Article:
Tomorrow, billions of people around the world are going to celebrate the most widely celebrated holiday in the world – Christmas. And Korea is no different!
Besides some superficial similarities, such as Christmas decorations, Christmas light, and shopping, one of the biggest similarities is that Christmas is a national holiday in Korea.
If you are curious to know what South Koreans do on Christmas, then keep reading!
1. Christmas Service at Church
Most local churches will hold a service on Christmas day.
Going to church in South Korea is quickly becoming a popular trend among both Christians and even non-Christians.
Churches are usually decorated with Christmas lights and most churches do have a red cross on top of their church all year long. It goes very well with their Christmas lights and decorations.
2. Christmas Decorations
Most department stores and local shops go all out to decorate the exteriors and interiors of their buildings.
Besides stores, some people – especially Christians and Westerners who live in South Korea will decorate their homes.
It is usually the Christmas tree, wreaths for their front doors, and some even hang socks
3. Christmas Shopping While Watching Christmas Lights
Although people in Korea don’t usually give presents to their family or friends, they still give presents to their significant other.
Just like any other part of the world, Christmas is a heavily commercialized holiday, hence there are a lot of Christmas sales going on.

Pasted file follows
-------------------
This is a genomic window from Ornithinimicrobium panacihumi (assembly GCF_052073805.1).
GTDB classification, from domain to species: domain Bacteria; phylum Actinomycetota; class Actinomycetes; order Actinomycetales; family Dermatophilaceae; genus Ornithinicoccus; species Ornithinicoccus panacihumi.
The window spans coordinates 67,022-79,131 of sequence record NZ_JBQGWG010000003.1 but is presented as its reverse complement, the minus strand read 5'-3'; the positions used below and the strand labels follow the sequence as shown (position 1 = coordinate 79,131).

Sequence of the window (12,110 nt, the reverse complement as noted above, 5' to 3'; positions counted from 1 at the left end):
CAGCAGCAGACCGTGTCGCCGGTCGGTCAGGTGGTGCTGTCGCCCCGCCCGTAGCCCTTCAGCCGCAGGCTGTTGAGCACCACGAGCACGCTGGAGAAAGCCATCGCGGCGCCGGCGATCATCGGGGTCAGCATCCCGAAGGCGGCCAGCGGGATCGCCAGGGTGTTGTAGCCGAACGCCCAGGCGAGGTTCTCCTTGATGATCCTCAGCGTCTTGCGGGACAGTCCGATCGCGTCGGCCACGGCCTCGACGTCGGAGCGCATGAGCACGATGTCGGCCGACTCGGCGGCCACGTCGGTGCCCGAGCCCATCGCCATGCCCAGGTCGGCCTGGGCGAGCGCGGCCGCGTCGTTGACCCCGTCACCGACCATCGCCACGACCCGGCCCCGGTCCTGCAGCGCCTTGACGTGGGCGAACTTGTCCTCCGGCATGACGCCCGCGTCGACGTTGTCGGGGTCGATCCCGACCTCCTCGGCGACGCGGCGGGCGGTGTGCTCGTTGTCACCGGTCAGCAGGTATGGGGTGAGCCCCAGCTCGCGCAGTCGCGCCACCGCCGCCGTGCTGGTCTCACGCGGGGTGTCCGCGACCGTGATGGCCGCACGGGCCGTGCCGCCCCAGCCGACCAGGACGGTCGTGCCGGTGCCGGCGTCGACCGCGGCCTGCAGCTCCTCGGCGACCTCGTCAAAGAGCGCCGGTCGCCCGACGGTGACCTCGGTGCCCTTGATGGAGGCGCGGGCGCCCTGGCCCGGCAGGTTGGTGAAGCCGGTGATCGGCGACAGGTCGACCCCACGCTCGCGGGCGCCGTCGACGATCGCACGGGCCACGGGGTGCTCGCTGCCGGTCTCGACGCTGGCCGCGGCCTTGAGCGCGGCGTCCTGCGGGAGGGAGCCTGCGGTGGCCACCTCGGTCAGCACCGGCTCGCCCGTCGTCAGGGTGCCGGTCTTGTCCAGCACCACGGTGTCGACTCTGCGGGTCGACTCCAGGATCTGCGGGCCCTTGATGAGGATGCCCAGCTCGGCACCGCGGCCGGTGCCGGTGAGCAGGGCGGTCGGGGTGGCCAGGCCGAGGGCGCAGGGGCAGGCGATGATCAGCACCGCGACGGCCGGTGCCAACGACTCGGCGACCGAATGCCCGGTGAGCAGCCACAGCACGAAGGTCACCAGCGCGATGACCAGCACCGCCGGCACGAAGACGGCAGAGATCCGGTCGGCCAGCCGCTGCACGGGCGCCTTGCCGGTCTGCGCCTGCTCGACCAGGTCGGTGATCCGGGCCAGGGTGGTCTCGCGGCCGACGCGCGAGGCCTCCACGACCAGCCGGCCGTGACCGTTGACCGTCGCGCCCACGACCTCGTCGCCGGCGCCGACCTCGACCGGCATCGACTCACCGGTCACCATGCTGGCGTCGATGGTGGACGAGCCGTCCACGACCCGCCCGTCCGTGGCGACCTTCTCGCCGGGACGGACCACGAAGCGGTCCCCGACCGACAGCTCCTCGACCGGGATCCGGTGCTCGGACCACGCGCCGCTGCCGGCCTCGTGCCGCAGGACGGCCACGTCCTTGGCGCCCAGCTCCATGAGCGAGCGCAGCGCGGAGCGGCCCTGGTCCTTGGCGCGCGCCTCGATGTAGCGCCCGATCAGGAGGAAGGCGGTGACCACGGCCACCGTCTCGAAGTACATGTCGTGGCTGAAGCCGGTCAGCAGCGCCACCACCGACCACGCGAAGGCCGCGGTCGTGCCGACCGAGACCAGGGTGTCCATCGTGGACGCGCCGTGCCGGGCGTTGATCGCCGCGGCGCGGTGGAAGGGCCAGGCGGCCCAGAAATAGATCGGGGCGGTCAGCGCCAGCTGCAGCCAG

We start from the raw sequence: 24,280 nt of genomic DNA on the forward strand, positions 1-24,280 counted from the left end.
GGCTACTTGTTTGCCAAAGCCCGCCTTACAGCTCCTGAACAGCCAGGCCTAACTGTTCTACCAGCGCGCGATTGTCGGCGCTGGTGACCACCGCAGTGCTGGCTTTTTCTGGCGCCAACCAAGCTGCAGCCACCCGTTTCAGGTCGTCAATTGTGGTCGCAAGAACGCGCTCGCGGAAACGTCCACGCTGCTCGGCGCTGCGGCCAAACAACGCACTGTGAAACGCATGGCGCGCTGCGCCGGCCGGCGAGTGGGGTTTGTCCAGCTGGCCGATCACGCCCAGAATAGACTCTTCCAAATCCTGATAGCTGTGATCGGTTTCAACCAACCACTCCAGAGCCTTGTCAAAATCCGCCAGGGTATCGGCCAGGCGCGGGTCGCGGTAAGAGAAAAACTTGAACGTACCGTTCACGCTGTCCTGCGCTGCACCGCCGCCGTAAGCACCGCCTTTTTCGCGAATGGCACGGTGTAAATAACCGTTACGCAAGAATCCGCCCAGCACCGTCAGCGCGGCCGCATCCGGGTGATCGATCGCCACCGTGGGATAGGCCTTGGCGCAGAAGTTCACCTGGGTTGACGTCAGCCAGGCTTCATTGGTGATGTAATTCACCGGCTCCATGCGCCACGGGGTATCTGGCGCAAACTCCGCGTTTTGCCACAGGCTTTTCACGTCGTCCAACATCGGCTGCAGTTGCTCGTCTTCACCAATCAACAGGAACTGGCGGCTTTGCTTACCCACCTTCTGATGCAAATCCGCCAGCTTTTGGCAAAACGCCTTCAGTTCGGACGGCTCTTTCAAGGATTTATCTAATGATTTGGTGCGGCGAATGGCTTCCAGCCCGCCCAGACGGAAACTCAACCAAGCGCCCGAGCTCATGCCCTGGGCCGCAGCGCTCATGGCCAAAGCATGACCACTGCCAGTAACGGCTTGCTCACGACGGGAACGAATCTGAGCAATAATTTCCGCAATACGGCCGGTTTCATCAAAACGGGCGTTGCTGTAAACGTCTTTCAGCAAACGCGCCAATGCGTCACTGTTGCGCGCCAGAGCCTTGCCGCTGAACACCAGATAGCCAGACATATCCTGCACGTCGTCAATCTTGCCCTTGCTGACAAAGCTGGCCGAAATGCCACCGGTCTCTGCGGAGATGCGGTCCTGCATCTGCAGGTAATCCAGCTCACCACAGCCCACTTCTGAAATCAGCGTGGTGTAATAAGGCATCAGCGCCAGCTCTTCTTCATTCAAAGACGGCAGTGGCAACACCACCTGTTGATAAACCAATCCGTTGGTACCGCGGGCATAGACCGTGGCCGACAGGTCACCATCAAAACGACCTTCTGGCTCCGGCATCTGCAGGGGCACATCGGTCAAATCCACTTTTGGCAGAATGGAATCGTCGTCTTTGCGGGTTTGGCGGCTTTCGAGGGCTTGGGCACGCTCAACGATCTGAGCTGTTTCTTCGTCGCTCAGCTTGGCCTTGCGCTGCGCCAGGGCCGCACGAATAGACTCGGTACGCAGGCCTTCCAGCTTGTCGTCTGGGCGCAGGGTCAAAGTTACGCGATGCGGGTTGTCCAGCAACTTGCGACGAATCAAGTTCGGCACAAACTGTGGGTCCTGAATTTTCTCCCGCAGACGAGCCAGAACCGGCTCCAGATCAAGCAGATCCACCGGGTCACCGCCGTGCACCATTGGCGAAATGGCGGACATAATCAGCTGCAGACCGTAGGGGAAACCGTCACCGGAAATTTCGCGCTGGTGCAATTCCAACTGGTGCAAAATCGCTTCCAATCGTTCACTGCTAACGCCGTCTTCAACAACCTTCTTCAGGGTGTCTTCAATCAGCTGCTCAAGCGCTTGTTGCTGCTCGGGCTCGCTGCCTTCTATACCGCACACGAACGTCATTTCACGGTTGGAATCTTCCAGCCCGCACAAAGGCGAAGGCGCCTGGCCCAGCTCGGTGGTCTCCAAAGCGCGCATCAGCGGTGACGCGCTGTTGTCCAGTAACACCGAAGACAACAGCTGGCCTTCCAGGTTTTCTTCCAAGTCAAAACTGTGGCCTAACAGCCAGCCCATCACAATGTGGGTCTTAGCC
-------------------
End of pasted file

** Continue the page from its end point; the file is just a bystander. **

People usually start going for Christmas shopping beginning from mid-November as the holidays discount begins around that time.
While shopping, South Koreans even take this chance to see the amazing display of lights especially in the capital city of Seoul. However, there are lights all over the city center including the bridges over the Han River.
4. Outdoor Ice Skating and Snow Sledding
During this time of the year, there are dozens of outdoor skating rinks available in South Korea. Ice skating is a popular couple-orientated activity.
The ice skating rinks get pretty busy with queues at the City Hall being several hours long.
For young children, there are also several temporary snow sledding slopes around the city. Snow sledding can be fun and intense as the slopes get pretty big in many places in Korea.
5. Visiting “Christmassy” places
Since it is a public holiday, certain places will be crowded on Christmas day. Place that has more “Christmassy” vibe tends to be packed with crowds of people who are trying to get in the Christmas spirit.
An example of such “Christmassy” places includes the Lotteworld amusement park which holds special Christmas themed events.
Myeongdong is another “Christmassy” place where people go Christmas Eve and on Christmas Day especially. Since Christmas is considered as a “western holiday”, many international parts such as Itaewon are also busy during Christmas.
6. Writing Christmas Cards
Even though Koreans don’t really give gifts to their family or friends, but they do show their love by sending Christmas cards.
Christmas cards can be easily found in Korea and they are also less expensive than cards from the United States.
Most Korean Christmas cards are nature orientated – focusing on snow, trees and even any type of peaceful artwork.
Have you celebrated Christmas in South Korea before? What did you do while you were there? Share your experience with us in the comment below!
Also read on Korean Work Culture